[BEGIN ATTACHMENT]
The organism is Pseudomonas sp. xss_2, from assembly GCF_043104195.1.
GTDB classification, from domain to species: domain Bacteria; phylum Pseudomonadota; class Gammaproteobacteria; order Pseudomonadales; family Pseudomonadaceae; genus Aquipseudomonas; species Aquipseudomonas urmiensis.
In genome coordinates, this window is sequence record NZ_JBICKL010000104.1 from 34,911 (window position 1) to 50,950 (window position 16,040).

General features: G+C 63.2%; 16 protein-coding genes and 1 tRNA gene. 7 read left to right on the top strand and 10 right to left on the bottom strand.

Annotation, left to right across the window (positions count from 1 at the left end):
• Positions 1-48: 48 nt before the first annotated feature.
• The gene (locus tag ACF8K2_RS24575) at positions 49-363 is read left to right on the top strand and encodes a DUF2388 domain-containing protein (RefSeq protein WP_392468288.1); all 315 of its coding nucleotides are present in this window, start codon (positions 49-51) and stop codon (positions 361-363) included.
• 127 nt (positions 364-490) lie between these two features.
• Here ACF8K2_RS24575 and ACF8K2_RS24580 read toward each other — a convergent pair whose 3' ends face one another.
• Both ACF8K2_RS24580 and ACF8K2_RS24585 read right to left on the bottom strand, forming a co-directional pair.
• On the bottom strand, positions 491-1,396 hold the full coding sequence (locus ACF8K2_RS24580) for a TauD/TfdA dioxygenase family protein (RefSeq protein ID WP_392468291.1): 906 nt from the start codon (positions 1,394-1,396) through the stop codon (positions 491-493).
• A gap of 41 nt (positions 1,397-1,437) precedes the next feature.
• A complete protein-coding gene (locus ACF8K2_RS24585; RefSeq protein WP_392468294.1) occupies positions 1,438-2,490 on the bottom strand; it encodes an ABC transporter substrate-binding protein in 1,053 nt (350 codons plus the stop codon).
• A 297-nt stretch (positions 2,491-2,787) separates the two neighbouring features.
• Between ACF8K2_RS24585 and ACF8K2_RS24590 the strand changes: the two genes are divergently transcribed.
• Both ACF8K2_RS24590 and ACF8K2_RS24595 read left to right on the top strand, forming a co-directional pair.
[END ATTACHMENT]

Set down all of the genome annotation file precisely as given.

The organism is Pseudomonas sp. xss_2, from assembly GCF_043104195.1.
GTDB classification, from domain to species: domain Bacteria; phylum Pseudomonadota; class Gammaproteobacteria; order Pseudomonadales; family Pseudomonadaceae; genus Aquipseudomonas; species Aquipseudomonas urmiensis.
In genome coordinates, this window is sequence record NZ_JBICKL010000104.1 from 34,911 (window position 1) to 50,950 (window position 16,040).

General features: G+C 63.2%; 16 protein-coding genes and 1 tRNA gene. 7 read left to right on the top strand and 10 right to left on the bottom strand.

Annotation, left to right across the window (positions count from 1 at the left end):
• Positions 1-48: 48 nt before the first annotated feature.
• The gene (locus tag ACF8K2_RS24575) at positions 49-363 is read left to right on the top strand and encodes a DUF2388 domain-containing protein (RefSeq protein WP_392468288.1); all 315 of its coding nucleotides are present in this window, start codon (positions 49-51) and stop codon (positions 361-363) included.
• 127 nt (positions 364-490) lie between these two features.
• Here ACF8K2_RS24575 and ACF8K2_RS24580 read toward each other — a convergent pair whose 3' ends face one another.
• Both ACF8K2_RS24580 and ACF8K2_RS24585 read right to left on the bottom strand, forming a co-directional pair.
• On the bottom strand, positions 491-1,396 hold the full coding sequence (locus ACF8K2_RS24580) for a TauD/TfdA dioxygenase family protein (RefSeq protein ID WP_392468291.1): 906 nt from the start codon (positions 1,394-1,396) through the stop codon (positions 491-493).
• A gap of 41 nt (positions 1,397-1,437) precedes the next feature.
• A complete protein-coding gene (locus ACF8K2_RS24585; RefSeq protein WP_392468294.1) occupies positions 1,438-2,490 on the bottom strand; it encodes an ABC transporter substrate-binding protein in 1,053 nt (350 codons plus the stop codon).
• A 297-nt stretch (positions 2,491-2,787) separates the two neighbouring features.
• Between ACF8K2_RS24585 and ACF8K2_RS24590 the strand changes: the two genes are divergently transcribed.
• Both ACF8K2_RS24590 and ACF8K2_RS24595 read left to right on the top strand, forming a co-directional pair.